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Need a psychiatrist? There's an app for that!

18 June 2024. Published by Emma Kislingbury, Senior Associate

The Medicines and Healthcare products Regulatory Agency (MHRA) and the National Institute for Health and Care Excellence (NICE) have commissioned research to explore the public perception of Digital Mental Health Technology (DMHT).

DMHT includes products designed to offer information, monitoring, guidance, diagnosis or treatment for individuals through a mobile phone app or other digital channel.  It is a broad term, encompassing everything from basic mindfulness apps to more sophisticated AI-driven therapy solutions.

Focus groups and interviews (involving current and potential users of DMHT) fed into a report, published in April, titled: Digital Mental Health Technology: User and Public Perspectives. The report forms part of a 3-year joint programme between the MHRA and NICE aimed at improving outcomes for people with mental health conditions with access to safe and effective DMHTs. The programme aims to leverage the insights and experiences of both current and potential users of DMHTs to shape the development of future regulatory and evaluation frameworks.

The report identifies several key findings:

  • Most participants agree that, overall, there has been a notable improvement in attitudes towards mental health in recent years. Stigma nevertheless remains, particularly in certain settings, including the workplace.
  • Capacity cannot keep up with the growing demand for mental health services.
  • The consensus is that DMHT could make a valuable contribution within mental health care and support.However, it should form part of a wider integrated package of care, as opposed to being a substitute for formal diagnosis and professional help.
  • Around half the participants had used DMHT to support their mental health – most of these were basic products such as mood trackers and meditation apps.A high proportion of users had since stopped - cost (many apps charge a monthly or annual subscription) and effectiveness being barriers to longer term use.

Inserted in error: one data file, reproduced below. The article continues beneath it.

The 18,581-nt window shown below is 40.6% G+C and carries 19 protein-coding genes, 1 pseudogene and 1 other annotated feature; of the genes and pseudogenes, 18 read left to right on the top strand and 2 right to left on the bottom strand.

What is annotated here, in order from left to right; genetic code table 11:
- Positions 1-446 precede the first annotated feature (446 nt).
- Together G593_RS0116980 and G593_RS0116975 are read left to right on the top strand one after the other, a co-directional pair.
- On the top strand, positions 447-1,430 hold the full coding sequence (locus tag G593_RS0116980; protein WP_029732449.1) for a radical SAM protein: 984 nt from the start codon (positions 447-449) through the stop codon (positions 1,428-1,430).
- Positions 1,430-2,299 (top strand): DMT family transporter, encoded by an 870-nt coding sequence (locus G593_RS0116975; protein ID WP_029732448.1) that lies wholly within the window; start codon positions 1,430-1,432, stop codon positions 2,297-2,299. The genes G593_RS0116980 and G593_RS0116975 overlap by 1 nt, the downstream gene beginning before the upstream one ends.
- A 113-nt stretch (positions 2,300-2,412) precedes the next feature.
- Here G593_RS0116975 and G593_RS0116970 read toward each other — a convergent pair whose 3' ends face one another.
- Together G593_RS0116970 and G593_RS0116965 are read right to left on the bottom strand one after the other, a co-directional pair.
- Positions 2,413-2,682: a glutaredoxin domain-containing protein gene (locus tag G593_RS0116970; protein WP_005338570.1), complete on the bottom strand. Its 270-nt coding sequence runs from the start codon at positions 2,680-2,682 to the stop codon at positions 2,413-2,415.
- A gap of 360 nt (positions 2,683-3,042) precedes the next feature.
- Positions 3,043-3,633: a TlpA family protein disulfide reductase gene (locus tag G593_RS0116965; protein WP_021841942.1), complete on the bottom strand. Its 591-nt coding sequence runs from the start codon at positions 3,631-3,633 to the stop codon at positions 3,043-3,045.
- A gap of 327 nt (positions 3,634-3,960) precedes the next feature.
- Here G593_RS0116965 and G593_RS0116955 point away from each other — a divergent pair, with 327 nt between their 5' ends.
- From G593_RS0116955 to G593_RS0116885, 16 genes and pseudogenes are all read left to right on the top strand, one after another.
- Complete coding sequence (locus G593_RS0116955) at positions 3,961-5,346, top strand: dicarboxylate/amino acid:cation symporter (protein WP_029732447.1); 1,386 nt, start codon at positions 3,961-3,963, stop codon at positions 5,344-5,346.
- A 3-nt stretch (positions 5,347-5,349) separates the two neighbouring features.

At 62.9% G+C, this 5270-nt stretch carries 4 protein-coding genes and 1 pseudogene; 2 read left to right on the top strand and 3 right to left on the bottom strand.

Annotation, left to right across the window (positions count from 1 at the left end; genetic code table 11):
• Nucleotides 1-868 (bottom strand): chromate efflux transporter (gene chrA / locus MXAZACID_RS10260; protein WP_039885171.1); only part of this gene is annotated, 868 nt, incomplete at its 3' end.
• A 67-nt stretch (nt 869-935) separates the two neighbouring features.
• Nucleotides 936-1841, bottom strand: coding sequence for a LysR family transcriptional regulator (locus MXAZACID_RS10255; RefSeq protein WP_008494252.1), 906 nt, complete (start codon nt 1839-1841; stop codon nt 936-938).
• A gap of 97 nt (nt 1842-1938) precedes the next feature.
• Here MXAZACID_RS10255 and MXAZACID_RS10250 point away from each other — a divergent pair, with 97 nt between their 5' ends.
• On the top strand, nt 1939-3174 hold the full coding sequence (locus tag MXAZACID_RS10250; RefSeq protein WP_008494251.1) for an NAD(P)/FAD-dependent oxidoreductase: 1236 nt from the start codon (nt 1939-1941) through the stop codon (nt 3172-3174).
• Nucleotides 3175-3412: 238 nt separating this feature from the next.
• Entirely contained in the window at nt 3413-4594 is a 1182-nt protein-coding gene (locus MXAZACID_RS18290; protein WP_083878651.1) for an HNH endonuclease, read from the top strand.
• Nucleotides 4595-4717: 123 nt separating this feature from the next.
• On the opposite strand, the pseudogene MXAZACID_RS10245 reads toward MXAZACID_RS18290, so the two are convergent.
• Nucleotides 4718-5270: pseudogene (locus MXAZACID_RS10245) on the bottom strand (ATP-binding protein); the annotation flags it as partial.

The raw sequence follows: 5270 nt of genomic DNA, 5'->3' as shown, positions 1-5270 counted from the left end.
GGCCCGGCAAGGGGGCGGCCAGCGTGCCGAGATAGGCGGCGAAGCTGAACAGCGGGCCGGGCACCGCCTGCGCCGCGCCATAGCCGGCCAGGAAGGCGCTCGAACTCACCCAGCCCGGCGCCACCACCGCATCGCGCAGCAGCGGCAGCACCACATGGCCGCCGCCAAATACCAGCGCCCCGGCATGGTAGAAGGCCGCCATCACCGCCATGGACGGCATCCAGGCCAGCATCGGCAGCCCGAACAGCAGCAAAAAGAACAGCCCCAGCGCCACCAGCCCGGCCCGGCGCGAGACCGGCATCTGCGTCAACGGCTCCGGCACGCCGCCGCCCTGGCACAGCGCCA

• The individual experiences captured in the report present an interesting picture – people are increasingly open-minded to the benefits which technology can offer. In today's climate, where long waiting lists restrict access to care, DMHTs can provide immediate, anonymous, and convenient options for many, and help bridge the widening gap between demand and capacity.

Nevertheless, many participants are reluctant to rely entirely on technology. For formal diagnosis and treatment, being seen by a healthcare professional is still considered the 'safer' route, and the benefits of face-to-face interaction cannot be replicated by an app.   

One key area of focus in the report is around the regulation, and quality control, of DMHT. The report highlights the potential complexities, and challenges, in ensuring a consistent approach, especially since the level of potential risk will vary considerably between different types of app.

The report provides an interesting insight into both the opportunities, and limitations of DMHT – when used in the right way, technology can play a vital role in supporting our already over-burdened mental health services.  But the consensus, for now at least, is just that – it is a supporting role.  The medical profession remains critical – as one participant put it: "Empathy is really important – you don't get this from an app".

 The report's findings will help focus further research, and the design of future regulatory and evaluation frameworks, for DMHT.  It seems likely that the MHRA and NICE will seek input from DMHT developers as part of their wider programme of research.  Developers, and their insurers, will want to keep abreast of this and seize every opportunity, where possible, to proactively engage in the research programme; the outcomes of which could significantly impact the future regulation of their products.

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